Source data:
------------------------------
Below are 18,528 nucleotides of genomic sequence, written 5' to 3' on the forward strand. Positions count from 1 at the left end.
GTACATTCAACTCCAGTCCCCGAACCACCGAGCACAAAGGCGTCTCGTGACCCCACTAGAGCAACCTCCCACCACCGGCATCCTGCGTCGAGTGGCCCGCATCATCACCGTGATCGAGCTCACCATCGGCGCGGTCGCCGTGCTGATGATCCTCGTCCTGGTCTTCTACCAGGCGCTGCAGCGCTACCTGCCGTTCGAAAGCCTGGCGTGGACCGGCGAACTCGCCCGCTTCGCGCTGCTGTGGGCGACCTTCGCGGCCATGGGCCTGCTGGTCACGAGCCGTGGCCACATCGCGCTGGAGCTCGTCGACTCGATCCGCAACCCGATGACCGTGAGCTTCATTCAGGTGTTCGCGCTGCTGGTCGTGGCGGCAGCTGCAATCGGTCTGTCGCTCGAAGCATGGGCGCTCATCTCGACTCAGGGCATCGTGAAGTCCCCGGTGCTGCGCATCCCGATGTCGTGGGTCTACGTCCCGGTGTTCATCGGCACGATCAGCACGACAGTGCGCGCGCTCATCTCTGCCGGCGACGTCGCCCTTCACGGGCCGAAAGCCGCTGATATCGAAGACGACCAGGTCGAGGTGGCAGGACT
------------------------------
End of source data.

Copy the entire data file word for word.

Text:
Below are 18,528 nucleotides of genomic sequence, written 5' to 3' on the forward strand. Positions count from 1 at the left end.
GTACATTCAACTCCAGTCCCCGAACCACCGAGCACAAAGGCGTCTCGTGACCCCACTAGAGCAACCTCCCACCACCGGCATCCTGCGTCGAGTGGCCCGCATCATCACCGTGATCGAGCTCACCATCGGCGCGGTCGCCGTGCTGATGATCCTCGTCCTGGTCTTCTACCAGGCGCTGCAGCGCTACCTGCCGTTCGAAAGCCTGGCGTGGACCGGCGAACTCGCCCGCTTCGCGCTGCTGTGGGCGACCTTCGCGGCCATGGGCCTGCTGGTCACGAGCCGTGGCCACATCGCGCTGGAGCTCGTCGACTCGATCCGCAACCCGATGACCGTGAGCTTCATTCAGGTGTTCGCGCTGCTGGTCGTGGCGGCAGCTGCAATCGGTCTGTCGCTCGAAGCATGGGCGCTCATCTCGACTCAGGGCATCGTGAAGTCCCCGGTGCTGCGCATCCCGATGTCGTGGGTCTACGTCCCGGTGTTCATCGGCACGATCAGCACGACAGTGCGCGCGCTCATCTCTGCCGGCGACGTCGCCCTTCACGGGCCGAAAGCCGCTGATATCGAAGACGACCAGGTCGAGGTGGCAGGACT